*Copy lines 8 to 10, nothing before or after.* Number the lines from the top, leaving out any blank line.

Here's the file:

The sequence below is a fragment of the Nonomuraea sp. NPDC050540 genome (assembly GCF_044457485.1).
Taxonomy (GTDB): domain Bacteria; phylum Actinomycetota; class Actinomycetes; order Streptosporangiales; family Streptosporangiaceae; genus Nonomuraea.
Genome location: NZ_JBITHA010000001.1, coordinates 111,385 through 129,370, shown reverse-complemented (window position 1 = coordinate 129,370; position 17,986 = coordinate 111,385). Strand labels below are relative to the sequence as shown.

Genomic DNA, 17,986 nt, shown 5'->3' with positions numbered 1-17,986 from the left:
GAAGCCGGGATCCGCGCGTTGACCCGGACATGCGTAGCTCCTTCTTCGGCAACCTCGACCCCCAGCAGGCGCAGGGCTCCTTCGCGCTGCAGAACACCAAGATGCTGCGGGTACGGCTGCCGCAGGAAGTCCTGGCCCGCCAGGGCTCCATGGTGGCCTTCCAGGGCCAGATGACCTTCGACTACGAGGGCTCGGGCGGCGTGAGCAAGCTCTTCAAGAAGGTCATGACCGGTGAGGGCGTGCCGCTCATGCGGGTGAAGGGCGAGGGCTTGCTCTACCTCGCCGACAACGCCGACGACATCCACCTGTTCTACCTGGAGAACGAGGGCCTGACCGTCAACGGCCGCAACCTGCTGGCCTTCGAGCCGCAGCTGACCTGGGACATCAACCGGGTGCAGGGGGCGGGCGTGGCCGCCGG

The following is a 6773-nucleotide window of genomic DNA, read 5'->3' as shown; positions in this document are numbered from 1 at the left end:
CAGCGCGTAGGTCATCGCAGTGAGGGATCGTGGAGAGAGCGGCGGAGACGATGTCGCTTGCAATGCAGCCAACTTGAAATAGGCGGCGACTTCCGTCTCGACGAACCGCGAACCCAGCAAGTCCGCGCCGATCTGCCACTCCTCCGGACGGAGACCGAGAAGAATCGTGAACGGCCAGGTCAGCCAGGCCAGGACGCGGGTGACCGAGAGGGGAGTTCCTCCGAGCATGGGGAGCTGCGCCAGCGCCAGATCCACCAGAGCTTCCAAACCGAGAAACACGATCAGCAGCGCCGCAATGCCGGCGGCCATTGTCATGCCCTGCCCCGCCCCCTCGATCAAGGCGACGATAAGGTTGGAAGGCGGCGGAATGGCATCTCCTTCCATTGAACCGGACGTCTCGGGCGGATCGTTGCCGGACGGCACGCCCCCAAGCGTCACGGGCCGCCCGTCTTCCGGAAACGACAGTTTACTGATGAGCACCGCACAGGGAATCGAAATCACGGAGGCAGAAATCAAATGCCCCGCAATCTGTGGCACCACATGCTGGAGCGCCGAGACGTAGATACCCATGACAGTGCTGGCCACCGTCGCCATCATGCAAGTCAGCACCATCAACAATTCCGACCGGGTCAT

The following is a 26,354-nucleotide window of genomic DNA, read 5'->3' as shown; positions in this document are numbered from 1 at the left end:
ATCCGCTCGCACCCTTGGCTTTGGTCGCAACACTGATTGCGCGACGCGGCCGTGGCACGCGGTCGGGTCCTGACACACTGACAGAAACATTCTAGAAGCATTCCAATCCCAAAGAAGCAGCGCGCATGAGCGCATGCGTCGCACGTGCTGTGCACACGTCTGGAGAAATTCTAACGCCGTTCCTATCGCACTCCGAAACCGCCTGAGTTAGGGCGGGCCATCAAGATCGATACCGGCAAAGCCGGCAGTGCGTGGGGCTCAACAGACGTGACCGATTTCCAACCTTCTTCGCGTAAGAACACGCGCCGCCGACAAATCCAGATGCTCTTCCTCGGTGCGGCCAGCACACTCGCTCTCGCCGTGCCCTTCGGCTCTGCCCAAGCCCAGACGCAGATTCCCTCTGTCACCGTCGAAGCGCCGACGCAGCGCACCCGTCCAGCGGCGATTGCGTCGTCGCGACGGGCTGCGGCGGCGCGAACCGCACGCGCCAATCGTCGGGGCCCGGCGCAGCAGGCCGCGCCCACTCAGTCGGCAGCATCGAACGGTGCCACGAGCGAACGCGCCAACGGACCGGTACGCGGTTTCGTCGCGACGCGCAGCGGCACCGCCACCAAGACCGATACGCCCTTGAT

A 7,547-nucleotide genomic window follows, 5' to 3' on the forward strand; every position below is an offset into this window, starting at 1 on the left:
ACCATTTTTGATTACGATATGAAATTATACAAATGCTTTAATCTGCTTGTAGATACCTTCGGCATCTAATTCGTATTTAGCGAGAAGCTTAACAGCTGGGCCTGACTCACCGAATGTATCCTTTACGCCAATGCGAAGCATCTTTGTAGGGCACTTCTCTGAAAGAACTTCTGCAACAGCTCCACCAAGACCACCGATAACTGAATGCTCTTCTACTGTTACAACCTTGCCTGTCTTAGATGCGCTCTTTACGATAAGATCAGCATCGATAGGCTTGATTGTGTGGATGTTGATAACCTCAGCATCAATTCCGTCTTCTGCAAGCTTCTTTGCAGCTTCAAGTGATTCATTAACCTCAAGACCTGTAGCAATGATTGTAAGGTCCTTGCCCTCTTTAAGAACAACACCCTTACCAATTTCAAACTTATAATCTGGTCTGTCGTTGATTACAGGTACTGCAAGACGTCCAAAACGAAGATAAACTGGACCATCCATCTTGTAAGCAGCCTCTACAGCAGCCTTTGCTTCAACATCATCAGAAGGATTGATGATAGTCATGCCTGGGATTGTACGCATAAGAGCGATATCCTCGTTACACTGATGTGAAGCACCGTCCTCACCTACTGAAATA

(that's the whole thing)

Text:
The following is a 26,354-nucleotide window of genomic DNA, read 5'->3' as shown; positions in this document are numbered from 1 at the left end:
ATCCGCTCGCACCCTTGGCTTTGGTCGCAACACTGATTGCGCGACGCGGCCGTGGCACGCGGTCGGGTCCTGACACACTGACAGAAACATTCTAGAAGCATTCCAATCCCAAAGAAGCAGCGCGCATGAGCGCATGCGTCGCACGTGCTGTGCACACGTCTGGAGAAATTCTAACGCCGTTCCTATCGCACTCCGAAACCGCCTGAGTTAGGGCGGGCCATCAAGATCGATACCGGCAAAGCCGGCAGTGCGTGGGGCTCAACAGACGTGACCGATTTCCAACCTTCTTCGCGTAAGAACACGCGCCGCCGACAAATCCAGATGCTCTTCCTCGGTGCGGCCAGCACACTCGCTCTCGCCGTGCCCTTCGGCTCTGCCCAAGCCCAGACGCAGATTCCCTCTGTCACCGTCGAAGCGCCGACGCAGCGCACCCGTCCAGCGGCGATTGCGTCGTCGCGACGGGCTGCGGCGGCGCGAACCGCACGCGCCAATCGTCGGGGCCCGGCGCAGCAGGCCGCGCCCACTCAGTCGGCAGCATCGAACGGTGCCACGAGCGAACGCGCCAACGGACCGGTACGCGGTTTCGTCGCGACGCGCAGCGGCACCGCCACCAAGACCGATACGCCCTTGAT

A 7,547-nucleotide genomic window follows, 5' to 3' on the forward strand; every position below is an offset into this window, starting at 1 on the left: